“Not too little, not too much. There safety lies.”
Euripides wrote that for Medea, but the same idea can easily be applied to the theater, where audiences frequently favor feel-good safety over deeper, darker provocations. For thousands of years, one of the hardest pills for audiences to swallow has been that of Medea, the scorned demigod who murdered her children to enact revenge on her two-timing husband.
Oddly, Allison Gregory’s disarmingly original Not Medea, which is currently running at Flat Earth Theatre at Watertown’s Mosesian Center for the Arts through March 30, feels both too little and too much, a frustrating thing considering the play’s potential and the gifts of its cast.
Juliet Bowler plays Woman, an overworked nurse with a bit of personal baggage who arrives late to the theater to take in a play after her shift. The play, it turns out, is Medea, and she’s not at all happy about that, chastising us, her fellow audience members, for coming together to judge her. Her summation of Medea? “He behaves badly, she behaves worse, and everyone just stands around watching. Kind of like this.”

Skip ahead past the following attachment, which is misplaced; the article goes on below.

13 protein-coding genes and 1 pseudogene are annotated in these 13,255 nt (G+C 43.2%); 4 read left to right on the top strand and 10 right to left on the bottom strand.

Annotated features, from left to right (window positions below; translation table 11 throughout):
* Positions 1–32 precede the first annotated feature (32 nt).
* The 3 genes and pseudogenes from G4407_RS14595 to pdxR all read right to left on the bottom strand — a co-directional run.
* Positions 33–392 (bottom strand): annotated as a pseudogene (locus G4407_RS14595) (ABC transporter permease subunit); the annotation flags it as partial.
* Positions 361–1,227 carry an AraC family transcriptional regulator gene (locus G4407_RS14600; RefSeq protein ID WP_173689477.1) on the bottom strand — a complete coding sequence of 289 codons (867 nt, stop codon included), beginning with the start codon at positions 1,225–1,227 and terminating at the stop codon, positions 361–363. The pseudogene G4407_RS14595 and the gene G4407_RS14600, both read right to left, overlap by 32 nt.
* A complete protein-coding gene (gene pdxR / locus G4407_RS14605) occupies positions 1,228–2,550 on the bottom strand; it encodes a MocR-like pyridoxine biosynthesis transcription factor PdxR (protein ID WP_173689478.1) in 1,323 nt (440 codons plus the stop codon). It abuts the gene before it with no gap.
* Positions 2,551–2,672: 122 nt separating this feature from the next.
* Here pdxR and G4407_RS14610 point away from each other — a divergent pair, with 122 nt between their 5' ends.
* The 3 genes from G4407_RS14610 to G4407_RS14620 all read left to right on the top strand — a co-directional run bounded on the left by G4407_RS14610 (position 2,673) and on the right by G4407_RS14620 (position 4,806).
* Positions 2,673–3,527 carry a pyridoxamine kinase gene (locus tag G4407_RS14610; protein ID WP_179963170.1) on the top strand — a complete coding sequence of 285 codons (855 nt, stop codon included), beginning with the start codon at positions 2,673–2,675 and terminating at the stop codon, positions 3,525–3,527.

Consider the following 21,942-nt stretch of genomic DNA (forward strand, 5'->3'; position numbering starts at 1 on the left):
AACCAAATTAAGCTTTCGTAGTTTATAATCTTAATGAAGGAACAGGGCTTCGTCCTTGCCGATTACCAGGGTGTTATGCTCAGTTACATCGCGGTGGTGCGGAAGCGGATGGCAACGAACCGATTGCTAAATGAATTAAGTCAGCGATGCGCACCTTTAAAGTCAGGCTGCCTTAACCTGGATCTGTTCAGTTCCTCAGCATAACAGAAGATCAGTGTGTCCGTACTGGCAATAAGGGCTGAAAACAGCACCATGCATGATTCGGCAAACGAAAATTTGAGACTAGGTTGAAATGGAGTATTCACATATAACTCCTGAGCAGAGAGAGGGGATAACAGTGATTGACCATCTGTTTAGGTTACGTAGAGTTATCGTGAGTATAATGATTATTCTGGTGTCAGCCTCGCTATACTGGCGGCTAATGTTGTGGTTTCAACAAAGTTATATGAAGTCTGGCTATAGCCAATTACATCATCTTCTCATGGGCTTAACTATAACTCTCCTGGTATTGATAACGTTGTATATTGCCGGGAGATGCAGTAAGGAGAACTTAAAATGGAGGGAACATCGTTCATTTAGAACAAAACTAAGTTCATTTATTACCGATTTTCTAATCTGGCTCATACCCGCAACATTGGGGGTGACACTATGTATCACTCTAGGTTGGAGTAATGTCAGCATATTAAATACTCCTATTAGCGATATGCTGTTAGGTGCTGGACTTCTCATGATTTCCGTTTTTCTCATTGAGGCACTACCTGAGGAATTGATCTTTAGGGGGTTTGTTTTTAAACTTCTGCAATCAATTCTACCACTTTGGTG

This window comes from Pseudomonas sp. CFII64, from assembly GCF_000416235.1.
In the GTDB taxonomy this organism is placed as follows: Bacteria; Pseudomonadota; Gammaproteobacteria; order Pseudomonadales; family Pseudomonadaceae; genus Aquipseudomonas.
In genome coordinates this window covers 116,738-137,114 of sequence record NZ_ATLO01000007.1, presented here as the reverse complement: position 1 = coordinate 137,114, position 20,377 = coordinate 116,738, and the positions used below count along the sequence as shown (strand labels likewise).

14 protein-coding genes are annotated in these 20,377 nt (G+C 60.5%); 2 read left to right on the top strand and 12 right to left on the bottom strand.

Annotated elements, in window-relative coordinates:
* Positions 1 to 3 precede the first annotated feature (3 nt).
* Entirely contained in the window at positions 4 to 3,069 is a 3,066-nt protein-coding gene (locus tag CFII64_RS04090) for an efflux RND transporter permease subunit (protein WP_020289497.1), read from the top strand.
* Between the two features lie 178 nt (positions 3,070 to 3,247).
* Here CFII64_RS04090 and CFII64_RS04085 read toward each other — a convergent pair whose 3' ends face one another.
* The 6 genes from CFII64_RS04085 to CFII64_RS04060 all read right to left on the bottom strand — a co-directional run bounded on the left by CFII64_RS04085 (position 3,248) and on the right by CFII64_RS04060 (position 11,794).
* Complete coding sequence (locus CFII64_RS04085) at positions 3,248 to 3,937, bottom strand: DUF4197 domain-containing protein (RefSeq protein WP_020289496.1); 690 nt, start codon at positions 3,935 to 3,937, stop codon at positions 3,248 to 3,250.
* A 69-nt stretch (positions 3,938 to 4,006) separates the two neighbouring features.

There are similarities between Woman and Medea—hence her strong reaction—and as she tells us her story, she slips in and out of the ancient Greek world of Medea, complete with Chorus (Cassandra Meyer) and Jason (Gene Dante). It makes sense that the lines blur between Woman and Medea, but what isn’t helpful in Elizabeth Yvette Ramirez’s production is that it isn’t always clear what world we’re in or what’s going on.
Juliet Bowler is frequently remarkable, attacking the comic aspects of the role with a Melissa McCarthy-like deadpan that is riotous. But she also deftly brings to life a broken woman whose mistakes are eating her alive, and Not Medea is most successful when Bowler is all-in on either of those.
Elizabeth Krah’s too on-the-nose Greek costume designs took me out of the play a bit, but Kyle Lampe’s sound design is again remarkable (his design for The Nether was similarly thrilling), giving Not Medea much of its mood.
Clumsiness of Ramirez’s production aside, the play itself is a promising but perhaps too convoluted examination of motherhood, womanhood, and our predilection for judgment. And if we are to look at the misgivings of a modern woman through this ancient Greek woman who, early feminist qualities be damned, did some terrible things, then what are we really being asked to look at? I can’t figure out the answer to that question. Neither, it seems, can Ramirez.
NOT MEDEA. THROUGH 3.30 AT FLAT EARTH THEATRE AT THE MOSESIAN CENTER FOR THE ARTS, 321 ARSENAL ST., WATERTOWN. FLATEARTHTHEATRE.COM